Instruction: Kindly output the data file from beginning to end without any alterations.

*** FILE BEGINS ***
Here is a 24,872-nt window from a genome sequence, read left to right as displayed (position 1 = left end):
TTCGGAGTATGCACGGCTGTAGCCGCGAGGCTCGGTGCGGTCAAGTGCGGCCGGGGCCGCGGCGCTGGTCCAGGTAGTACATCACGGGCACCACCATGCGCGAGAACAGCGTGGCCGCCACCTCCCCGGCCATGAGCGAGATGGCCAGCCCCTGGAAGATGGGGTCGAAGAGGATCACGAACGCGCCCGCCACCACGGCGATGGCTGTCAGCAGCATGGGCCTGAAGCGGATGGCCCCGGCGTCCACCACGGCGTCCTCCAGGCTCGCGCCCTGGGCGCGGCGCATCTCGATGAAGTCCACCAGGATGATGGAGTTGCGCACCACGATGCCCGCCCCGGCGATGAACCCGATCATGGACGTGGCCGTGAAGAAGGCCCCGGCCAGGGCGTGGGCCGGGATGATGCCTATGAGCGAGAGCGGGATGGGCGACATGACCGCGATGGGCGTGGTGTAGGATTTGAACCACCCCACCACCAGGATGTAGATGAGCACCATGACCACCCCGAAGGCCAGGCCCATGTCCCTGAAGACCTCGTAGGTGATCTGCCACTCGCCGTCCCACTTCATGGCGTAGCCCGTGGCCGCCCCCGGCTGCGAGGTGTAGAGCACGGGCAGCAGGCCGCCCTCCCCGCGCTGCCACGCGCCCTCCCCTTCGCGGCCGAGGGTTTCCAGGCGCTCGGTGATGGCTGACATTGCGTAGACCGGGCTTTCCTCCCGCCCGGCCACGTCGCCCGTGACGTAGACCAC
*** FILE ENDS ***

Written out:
Here is a 24,872-nt window from a genome sequence, read left to right as displayed (position 1 = left end):
TTCGGAGTATGCACGGCTGTAGCCGCGAGGCTCGGTGCGGTCAAGTGCGGCCGGGGCCGCGGCGCTGGTCCAGGTAGTACATCACGGGCACCACCATGCGCGAGAACAGCGTGGCCGCCACCTCCCCGGCCATGAGCGAGATGGCCAGCCCCTGGAAGATGGGGTCGAAGAGGATCACGAACGCGCCCGCCACCACGGCGATGGCTGTCAGCAGCATGGGCCTGAAGCGGATGGCCCCGGCGTCCACCACGGCGTCCTCCAGGCTCGCGCCCTGGGCGCGGCGCATCTCGATGAAGTCCACCAGGATGATGGAGTTGCGCACCACGATGCCCGCCCCGGCGATGAACCCGATCATGGACGTGGCCGTGAAGAAGGCCCCGGCCAGGGCGTGGGCCGGGATGATGCCTATGAGCGAGAGCGGGATGGGCGACATGACCGCGATGGGCGTGGTGTAGGATTTGAACCACCCCACCACCAGGATGTAGATGAGCACCATGACCACCCCGAAGGCCAGGCCCATGTCCCTGAAGACCTCGTAGGTGATCTGCCACTCGCCGTCCCACTTCATGGCGTAGCCCGTGGCCGCCCCCGGCTGCGAGGTGTAGAGCACGGGCAGCAGGCCGCCCTCCCCGCGCTGCCACGCGCCCTCCCCTTCGCGGCCGAGGGTTTCCAGGCGCTCGGTGATGGCTGACATTGCGTAGACCGGGCTTTCCTCCCGCCCGGCCACGTCGCCCGTGACGTAGACCAC